The word "baptism" means to dip or plunge in the active sense, to be drowned in the passive, and it was used of ships that sunk.1 Leon Morris, in his commentary on Matthew, suggests that the word had violent imagery, and that it signifies death to a whole new way of life. Baptism was practiced by Gentiles who were converting to Judaism. It was a symbol of their new life. Their immersion symbolized a break from the past, a cleansing, and a newness as they rose out of the water. Baptism, prior to John, was limited to Gentile proselytes and cleansing rituals. Jews were not baptized because they were already a part of God‟s family. They were born clean! Or at least that is what they thought.
John was bringing something new and radical. His baptism was directed toward the Jewish population and it was tied to the confession of sins. It was an acknowledgement that they were not okay. John‟s baptism is made a bold and powerful statement. A Jewish person would enter the waters of the Jordan River, a sacred barrier between the wilderness wanderings and the promise land. This person would confess his or her sins, acknowledging that being born Jewish doesn‟t make one right with God. And then John would baptize them. It may seem like a minor thing, but baptism was something that had to be done to them.
If you put it all together, this baptism was a humbling act of repentance and renewal. John‟s baptism was a heart-felt preparation for the coming of the Messiah. It was a radical statement, an acknowledgement that spiritual preparation was needed. Don‟t confuse John‟s baptism with believer‟s baptism. There are some similarities, but they are different. Two weeks from now I‟ll explain how John‟s baptism is different than believer‟s baptism. For now, I simply want you to understand the radical nature and the popularity of what John was doing.
The purpose for this baptism was spiritual preparation. And there was another time when the people of God were told to prepare themselves. They were standing at the base of Mt. Sinai in Exodus 19 awaiting the Ten Commandments, and God told Moses, "Go to the people and consecrate them today and tomorrow, and let them wash their garments and be ready for the third day. For on the third day the Lord will come down on Mount Sinai in the sight of all the people" (Ex 19:10-11).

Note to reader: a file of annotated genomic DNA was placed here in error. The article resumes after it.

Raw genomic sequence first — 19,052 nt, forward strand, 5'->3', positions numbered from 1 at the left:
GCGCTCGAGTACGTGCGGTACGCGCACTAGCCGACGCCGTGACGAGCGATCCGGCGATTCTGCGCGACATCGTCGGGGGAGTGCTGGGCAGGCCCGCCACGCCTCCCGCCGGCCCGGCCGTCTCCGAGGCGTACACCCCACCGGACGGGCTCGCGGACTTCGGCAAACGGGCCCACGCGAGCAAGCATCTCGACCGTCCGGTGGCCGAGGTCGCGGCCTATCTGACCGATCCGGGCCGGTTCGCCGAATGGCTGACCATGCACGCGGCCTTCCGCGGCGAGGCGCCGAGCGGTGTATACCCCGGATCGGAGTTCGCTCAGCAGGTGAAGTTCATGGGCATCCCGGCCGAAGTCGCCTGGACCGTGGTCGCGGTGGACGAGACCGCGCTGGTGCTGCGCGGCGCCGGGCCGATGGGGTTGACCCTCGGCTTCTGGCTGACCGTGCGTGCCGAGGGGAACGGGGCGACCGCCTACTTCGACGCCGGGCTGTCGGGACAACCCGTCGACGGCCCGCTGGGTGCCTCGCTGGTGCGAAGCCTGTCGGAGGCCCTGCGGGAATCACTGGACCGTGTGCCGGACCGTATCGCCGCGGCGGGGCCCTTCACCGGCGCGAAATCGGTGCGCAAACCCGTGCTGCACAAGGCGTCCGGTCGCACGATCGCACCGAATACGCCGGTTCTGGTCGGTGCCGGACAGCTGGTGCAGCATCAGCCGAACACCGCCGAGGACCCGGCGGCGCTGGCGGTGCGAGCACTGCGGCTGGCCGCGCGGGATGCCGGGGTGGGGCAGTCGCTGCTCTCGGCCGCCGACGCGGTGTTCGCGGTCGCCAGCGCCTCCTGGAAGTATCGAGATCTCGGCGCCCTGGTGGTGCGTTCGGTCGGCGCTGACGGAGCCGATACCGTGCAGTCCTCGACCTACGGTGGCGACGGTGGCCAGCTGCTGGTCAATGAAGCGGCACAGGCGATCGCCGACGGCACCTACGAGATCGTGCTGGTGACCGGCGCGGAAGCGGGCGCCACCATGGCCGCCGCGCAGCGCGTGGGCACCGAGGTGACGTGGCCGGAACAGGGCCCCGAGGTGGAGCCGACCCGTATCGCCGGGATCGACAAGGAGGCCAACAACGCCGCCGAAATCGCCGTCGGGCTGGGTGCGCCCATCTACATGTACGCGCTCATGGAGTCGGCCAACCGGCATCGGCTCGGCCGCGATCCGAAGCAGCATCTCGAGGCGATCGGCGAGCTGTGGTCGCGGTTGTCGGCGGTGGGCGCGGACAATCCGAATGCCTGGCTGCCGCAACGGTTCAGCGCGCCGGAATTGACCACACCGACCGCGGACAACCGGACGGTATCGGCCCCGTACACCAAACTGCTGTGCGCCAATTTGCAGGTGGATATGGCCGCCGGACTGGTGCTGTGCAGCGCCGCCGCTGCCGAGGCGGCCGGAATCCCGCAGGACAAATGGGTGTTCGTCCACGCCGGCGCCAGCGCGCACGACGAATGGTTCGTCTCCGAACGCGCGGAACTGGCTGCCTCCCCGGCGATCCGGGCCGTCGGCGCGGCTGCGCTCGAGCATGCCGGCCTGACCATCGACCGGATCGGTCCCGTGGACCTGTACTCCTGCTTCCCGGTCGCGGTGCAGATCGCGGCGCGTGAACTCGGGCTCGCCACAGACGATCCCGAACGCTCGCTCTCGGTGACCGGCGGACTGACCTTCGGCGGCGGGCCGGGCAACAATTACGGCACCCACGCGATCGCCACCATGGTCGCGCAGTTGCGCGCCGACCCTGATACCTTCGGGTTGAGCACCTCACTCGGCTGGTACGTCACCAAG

John the Baptist was doing the same thing. He was calling the people to prepare to meet God. He was inviting them to acknowledge their sinful actions, and he utilized a Gentile proselyte symbol to drive home the point that God‟s people needed to prepare themselves to encounter God. He was a radical messenger, he lived a radical life, he wore radical clothes, and he called the people to with a radical message.
What exactly was his message?
The Radical Message
The baptisms and the confession of sin was a by-product of his radical message. Matthew 3 gives us a summary of his message, applies it directly to the spiritually religious, and shows us how the Messiah (Jesus) expands John‟s message even further.
"Repent, for the kingdom of heaven is at hand"
John‟s message is summarized in verse 2 as being "Repent, for the kingdom of heaven is at hand." What does this mean?
Repentance literally means to change one‟s mind. It comes from two Greek words: meta - meaning against and noeo - meaning the mind. The nuance of the word implies a complete turning of the whole person which engages the mind, emotions, and the will. Therefore, John‟s call for repentance was an invitation for people to turn from sin to God, from disobedience to obedience, from rebellion to faithfulness. "Biblical repentance always requires a recognition of need, a sorrow for sin, a decision to turn from sin to God, and a subsequent obedient lifestyle."2 John‟s call for repentance is not just a call to feel bad about their sins or a commitment to do better. He is calling them to a radical conversion from an old to a new way, the kind of change that the Jews would associate with a Gentile who converts to Judaism.3
The reason for this repentance is that the kingdom of heaven is at hand or near. The concept of the kingdom is a central theme for the book of Matthew (used 32 times), and it is first used here. Matthew is the only writer who uses the phrase "kingdom of heaven." Other gospel writers use "kingdom of God," and Matthew does as well (5 times).
I take kingdom of heaven and kingdom of God to mean the same thing, and they both refer to a dynamic life-changing reign of Christ that is both present and future, now and not yet. I believe that there is a future kingdom that we are waiting for; I don‟t think that our present world or the church is the kingdom. Yet, there is a spiritual sense in which spiritual reign of Christ has been inaugurated. A new king is in the castle, but the land is not fully under his rule.
Therefore, when John says that the kingdom of heaven is at hand he is saying that God is near or his rule is present morally. The close proximity of God creates the call for repentance. The presence of God‟s authority and his power create the call for repentance. You might think of it in terms as a child when you saw Dad‟s car pull into the driveway and you remembered the words from your exhausted mother, "Your father will deal with that when he gets home." John called the people to repent because God was near. Repent, for the kingdom of heaven is near is a call for personal renewal in light of the authority and reign of God.
"You brood of vipers!"
Verse seven specifically directs John‟s words toward the Pharisees and Sadducees who were also coming for baptism. Matthew doesn‟t tell us about their motivation for coming but the text seems to imply that that they too were coming for John‟s baptism. No doubt they had heard about John‟s message, its popularity, and maybe they wanted to be part of this new religious revival.